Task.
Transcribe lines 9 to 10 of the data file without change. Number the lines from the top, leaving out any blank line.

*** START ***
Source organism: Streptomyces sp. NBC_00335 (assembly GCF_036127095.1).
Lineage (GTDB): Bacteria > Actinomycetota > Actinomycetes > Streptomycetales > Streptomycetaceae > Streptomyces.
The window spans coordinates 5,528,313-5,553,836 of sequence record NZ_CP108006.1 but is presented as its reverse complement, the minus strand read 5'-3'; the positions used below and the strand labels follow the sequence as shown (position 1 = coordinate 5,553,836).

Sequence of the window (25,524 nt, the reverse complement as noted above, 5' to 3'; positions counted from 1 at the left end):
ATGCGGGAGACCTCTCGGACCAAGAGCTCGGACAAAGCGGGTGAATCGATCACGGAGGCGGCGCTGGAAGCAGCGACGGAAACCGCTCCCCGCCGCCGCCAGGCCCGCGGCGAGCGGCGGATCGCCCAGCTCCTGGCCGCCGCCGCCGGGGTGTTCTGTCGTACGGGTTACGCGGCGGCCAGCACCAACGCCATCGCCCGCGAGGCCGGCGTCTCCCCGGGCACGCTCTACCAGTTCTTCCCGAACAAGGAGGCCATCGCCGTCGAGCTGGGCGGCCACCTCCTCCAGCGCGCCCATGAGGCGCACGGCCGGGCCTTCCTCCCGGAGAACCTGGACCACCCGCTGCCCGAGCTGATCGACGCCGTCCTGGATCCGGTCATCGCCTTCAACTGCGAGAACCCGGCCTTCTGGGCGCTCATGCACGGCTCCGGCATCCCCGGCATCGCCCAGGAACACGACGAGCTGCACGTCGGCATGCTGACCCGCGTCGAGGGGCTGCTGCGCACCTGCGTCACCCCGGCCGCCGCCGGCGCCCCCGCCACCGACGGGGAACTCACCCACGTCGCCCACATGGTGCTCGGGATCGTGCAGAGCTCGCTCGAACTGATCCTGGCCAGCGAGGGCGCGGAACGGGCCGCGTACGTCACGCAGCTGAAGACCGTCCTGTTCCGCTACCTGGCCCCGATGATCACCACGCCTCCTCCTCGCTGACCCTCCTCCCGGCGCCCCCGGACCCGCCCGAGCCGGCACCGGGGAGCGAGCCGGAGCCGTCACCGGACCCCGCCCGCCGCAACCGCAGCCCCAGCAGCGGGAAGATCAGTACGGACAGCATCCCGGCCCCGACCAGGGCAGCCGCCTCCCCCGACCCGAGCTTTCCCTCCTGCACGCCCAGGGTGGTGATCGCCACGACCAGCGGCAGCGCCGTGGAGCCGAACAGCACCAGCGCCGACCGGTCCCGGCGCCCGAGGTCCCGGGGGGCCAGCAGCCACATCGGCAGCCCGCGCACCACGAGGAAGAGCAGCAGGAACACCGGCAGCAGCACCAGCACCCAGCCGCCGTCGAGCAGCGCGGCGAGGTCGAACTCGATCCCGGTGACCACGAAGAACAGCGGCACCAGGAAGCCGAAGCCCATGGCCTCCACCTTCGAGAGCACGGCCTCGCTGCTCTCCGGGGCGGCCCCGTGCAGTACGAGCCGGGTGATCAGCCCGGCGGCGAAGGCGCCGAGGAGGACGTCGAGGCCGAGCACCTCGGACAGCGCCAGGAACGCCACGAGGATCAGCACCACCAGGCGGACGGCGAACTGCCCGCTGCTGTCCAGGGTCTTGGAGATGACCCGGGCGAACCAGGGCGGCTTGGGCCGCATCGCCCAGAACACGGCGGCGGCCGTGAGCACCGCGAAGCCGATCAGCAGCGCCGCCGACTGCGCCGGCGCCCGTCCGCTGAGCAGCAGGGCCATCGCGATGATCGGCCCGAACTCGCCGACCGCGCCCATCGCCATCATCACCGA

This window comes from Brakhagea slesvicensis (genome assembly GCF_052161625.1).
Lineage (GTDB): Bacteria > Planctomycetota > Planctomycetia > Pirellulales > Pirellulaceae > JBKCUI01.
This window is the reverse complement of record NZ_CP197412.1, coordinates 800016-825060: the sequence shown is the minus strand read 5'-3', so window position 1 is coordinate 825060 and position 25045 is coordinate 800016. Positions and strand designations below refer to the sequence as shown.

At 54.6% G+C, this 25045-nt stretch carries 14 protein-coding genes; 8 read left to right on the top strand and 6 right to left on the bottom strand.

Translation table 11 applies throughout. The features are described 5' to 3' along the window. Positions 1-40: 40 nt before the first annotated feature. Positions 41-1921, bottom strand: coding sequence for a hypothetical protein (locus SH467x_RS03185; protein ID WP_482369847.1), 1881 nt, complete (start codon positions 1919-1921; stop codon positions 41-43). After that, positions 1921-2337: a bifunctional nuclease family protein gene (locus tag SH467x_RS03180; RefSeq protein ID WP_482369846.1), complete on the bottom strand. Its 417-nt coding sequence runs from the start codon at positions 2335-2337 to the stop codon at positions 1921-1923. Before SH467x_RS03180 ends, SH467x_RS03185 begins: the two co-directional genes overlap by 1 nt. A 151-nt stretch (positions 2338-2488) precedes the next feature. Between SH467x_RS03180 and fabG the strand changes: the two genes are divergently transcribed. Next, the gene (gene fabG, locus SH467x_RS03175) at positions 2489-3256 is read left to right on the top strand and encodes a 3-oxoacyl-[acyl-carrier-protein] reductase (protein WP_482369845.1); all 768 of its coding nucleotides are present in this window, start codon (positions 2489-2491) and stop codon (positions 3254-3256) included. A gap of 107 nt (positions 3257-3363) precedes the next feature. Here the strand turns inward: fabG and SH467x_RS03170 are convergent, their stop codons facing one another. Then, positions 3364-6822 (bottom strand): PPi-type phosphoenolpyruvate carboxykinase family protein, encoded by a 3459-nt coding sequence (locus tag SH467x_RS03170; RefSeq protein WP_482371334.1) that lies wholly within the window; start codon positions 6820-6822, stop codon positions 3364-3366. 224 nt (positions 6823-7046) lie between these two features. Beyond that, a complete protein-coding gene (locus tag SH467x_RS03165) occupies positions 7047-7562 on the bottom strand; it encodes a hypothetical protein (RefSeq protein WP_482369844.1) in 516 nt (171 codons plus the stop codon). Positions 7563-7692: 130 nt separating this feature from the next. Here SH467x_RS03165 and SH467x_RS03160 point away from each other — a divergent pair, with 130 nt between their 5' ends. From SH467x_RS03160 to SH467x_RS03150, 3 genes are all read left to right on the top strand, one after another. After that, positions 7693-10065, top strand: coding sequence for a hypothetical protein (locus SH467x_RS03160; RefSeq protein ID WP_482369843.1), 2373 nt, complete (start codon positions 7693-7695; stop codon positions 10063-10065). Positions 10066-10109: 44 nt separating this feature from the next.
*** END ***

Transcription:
At 54.6% G+C, this 25045-nt stretch carries 14 protein-coding genes; 8 read left to right on the top strand and 6 right to left on the bottom strand.

Translation table 11 applies throughout. The features are described 5' to 3' along the window. Positions 1-40: 40 nt before the first annotated feature. Positions 41-1921, bottom strand: coding sequence for a hypothetical protein (locus SH467x_RS03185; protein ID WP_482369847.1), 1881 nt, complete (start codon positions 1919-1921; stop codon positions 41-43). After that, positions 1921-2337: a bifunctional nuclease family protein gene (locus tag SH467x_RS03180; RefSeq protein ID WP_482369846.1), complete on the bottom strand. Its 417-nt coding sequence runs from the start codon at positions 2335-2337 to the stop codon at positions 1921-1923. Before SH467x_RS03180 ends, SH467x_RS03185 begins: the two co-directional genes overlap by 1 nt. A 151-nt stretch (positions 2338-2488) precedes the next feature. Between SH467x_RS03180 and fabG the strand changes: the two genes are divergently transcribed. Next, the gene (gene fabG, locus SH467x_RS03175) at positions 2489-3256 is read left to right on the top strand and encodes a 3-oxoacyl-[acyl-carrier-protein] reductase (protein WP_482369845.1); all 768 of its coding nucleotides are present in this window, start codon (positions 2489-2491) and stop codon (positions 3254-3256) included. A gap of 107 nt (positions 3257-3363) precedes the next feature. Here the strand turns inward: fabG and SH467x_RS03170 are convergent, their stop codons facing one another. Then, positions 3364-6822 (bottom strand): PPi-type phosphoenolpyruvate carboxykinase family protein, encoded by a 3459-nt coding sequence (locus tag SH467x_RS03170; RefSeq protein WP_482371334.1) that lies wholly within the window; start codon positions 6820-6822, stop codon positions 3364-3366. 224 nt (positions 6823-7046) lie between these two features. Beyond that, a complete protein-coding gene (locus tag SH467x_RS03165) occupies positions 7047-7562 on the bottom strand; it encodes a hypothetical protein (RefSeq protein WP_482369844.1) in 516 nt (171 codons plus the stop codon). Positions 7563-7692: 130 nt separating this feature from the next. Here SH467x_RS03165 and SH467x_RS03160 point away from each other — a divergent pair, with 130 nt between their 5' ends. From SH467x_RS03160 to SH467x_RS03150, 3 genes are all read left to right on the top strand, one after another. After that, positions 7693-10065, top strand: coding sequence for a hypothetical protein (locus SH467x_RS03160; RefSeq protein ID WP_482369843.1), 2373 nt, complete (start codon positions 7693-7695; stop codon positions 10063-10065). Positions 10066-10109: 44 nt separating this feature from the next.